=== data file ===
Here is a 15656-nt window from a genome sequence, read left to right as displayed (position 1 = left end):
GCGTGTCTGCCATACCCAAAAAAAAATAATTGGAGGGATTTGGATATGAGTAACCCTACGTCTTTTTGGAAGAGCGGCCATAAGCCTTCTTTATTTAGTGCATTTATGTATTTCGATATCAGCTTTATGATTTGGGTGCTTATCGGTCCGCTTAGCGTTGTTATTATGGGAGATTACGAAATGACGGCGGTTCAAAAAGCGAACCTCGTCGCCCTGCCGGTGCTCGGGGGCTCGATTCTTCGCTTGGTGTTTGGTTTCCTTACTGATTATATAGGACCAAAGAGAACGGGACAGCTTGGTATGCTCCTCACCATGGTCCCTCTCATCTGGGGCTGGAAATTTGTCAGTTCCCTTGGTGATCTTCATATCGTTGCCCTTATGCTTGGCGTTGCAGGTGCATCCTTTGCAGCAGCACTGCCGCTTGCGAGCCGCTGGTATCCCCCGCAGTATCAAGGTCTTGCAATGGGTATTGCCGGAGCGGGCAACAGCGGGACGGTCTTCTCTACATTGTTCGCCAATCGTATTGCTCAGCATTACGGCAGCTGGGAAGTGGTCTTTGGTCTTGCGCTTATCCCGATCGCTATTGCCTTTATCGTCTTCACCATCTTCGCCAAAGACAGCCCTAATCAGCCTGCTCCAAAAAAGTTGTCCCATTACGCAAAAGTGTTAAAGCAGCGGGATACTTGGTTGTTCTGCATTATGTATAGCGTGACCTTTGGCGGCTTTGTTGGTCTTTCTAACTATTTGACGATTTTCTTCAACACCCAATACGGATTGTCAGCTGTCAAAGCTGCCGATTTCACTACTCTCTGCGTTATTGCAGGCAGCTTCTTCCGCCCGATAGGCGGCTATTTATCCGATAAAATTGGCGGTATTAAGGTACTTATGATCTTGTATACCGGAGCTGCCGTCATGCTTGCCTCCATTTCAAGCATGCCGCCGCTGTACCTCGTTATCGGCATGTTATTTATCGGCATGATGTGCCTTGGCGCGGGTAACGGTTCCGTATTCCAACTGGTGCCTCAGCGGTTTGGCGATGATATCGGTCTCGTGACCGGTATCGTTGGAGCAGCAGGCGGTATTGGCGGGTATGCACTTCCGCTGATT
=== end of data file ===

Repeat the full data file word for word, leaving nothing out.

Here is a 15656-nt window from a genome sequence, read left to right as displayed (position 1 = left end):
GCGTGTCTGCCATACCCAAAAAAAAATAATTGGAGGGATTTGGATATGAGTAACCCTACGTCTTTTTGGAAGAGCGGCCATAAGCCTTCTTTATTTAGTGCATTTATGTATTTCGATATCAGCTTTATGATTTGGGTGCTTATCGGTCCGCTTAGCGTTGTTATTATGGGAGATTACGAAATGACGGCGGTTCAAAAAGCGAACCTCGTCGCCCTGCCGGTGCTCGGGGGCTCGATTCTTCGCTTGGTGTTTGGTTTCCTTACTGATTATATAGGACCAAAGAGAACGGGACAGCTTGGTATGCTCCTCACCATGGTCCCTCTCATCTGGGGCTGGAAATTTGTCAGTTCCCTTGGTGATCTTCATATCGTTGCCCTTATGCTTGGCGTTGCAGGTGCATCCTTTGCAGCAGCACTGCCGCTTGCGAGCCGCTGGTATCCCCCGCAGTATCAAGGTCTTGCAATGGGTATTGCCGGAGCGGGCAACAGCGGGACGGTCTTCTCTACATTGTTCGCCAATCGTATTGCTCAGCATTACGGCAGCTGGGAAGTGGTCTTTGGTCTTGCGCTTATCCCGATCGCTATTGCCTTTATCGTCTTCACCATCTTCGCCAAAGACAGCCCTAATCAGCCTGCTCCAAAAAAGTTGTCCCATTACGCAAAAGTGTTAAAGCAGCGGGATACTTGGTTGTTCTGCATTATGTATAGCGTGACCTTTGGCGGCTTTGTTGGTCTTTCTAACTATTTGACGATTTTCTTCAACACCCAATACGGATTGTCAGCTGTCAAAGCTGCCGATTTCACTACTCTCTGCGTTATTGCAGGCAGCTTCTTCCGCCCGATAGGCGGCTATTTATCCGATAAAATTGGCGGTATTAAGGTACTTATGATCTTGTATACCGGAGCTGCCGTCATGCTTGCCTCCATTTCAAGCATGCCGCCGCTGTACCTCGTTATCGGCATGTTATTTATCGGCATGATGTGCCTTGGCGCGGGTAACGGTTCCGTATTCCAACTGGTGCCTCAGCGGTTTGGCGATGATATCGGTCTCGTGACCGGTATCGTTGGAGCAGCAGGCGGTATTGGCGGGTATGCACTTCCGCTGATT